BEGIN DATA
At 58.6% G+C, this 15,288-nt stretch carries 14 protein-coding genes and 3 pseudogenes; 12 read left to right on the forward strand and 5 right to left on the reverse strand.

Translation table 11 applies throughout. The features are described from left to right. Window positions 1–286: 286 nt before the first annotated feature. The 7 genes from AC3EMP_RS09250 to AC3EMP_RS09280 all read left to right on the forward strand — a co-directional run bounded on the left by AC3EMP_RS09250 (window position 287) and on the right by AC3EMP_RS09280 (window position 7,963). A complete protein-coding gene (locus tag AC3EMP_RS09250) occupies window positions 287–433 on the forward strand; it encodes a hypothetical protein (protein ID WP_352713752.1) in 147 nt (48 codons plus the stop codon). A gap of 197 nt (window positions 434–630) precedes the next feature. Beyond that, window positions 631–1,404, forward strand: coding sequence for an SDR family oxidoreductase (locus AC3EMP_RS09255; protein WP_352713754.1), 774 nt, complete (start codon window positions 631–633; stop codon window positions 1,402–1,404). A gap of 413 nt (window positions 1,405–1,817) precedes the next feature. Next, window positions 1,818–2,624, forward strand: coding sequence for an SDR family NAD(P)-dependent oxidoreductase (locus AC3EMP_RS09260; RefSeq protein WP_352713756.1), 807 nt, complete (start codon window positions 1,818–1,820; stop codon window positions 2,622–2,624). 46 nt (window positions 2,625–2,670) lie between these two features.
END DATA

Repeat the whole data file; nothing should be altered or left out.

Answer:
At 58.6% G+C, this 15,288-nt stretch carries 14 protein-coding genes and 3 pseudogenes; 12 read left to right on the forward strand and 5 right to left on the reverse strand.

Translation table 11 applies throughout. The features are described from left to right. Window positions 1–286: 286 nt before the first annotated feature. The 7 genes from AC3EMP_RS09250 to AC3EMP_RS09280 all read left to right on the forward strand — a co-directional run bounded on the left by AC3EMP_RS09250 (window position 287) and on the right by AC3EMP_RS09280 (window position 7,963). A complete protein-coding gene (locus tag AC3EMP_RS09250) occupies window positions 287–433 on the forward strand; it encodes a hypothetical protein (protein ID WP_352713752.1) in 147 nt (48 codons plus the stop codon). A gap of 197 nt (window positions 434–630) precedes the next feature. Beyond that, window positions 631–1,404, forward strand: coding sequence for an SDR family oxidoreductase (locus AC3EMP_RS09255; protein WP_352713754.1), 774 nt, complete (start codon window positions 631–633; stop codon window positions 1,402–1,404). A gap of 413 nt (window positions 1,405–1,817) precedes the next feature. Next, window positions 1,818–2,624, forward strand: coding sequence for an SDR family NAD(P)-dependent oxidoreductase (locus AC3EMP_RS09260; RefSeq protein WP_352713756.1), 807 nt, complete (start codon window positions 1,818–1,820; stop codon window positions 2,622–2,624). 46 nt (window positions 2,625–2,670) lie between these two features.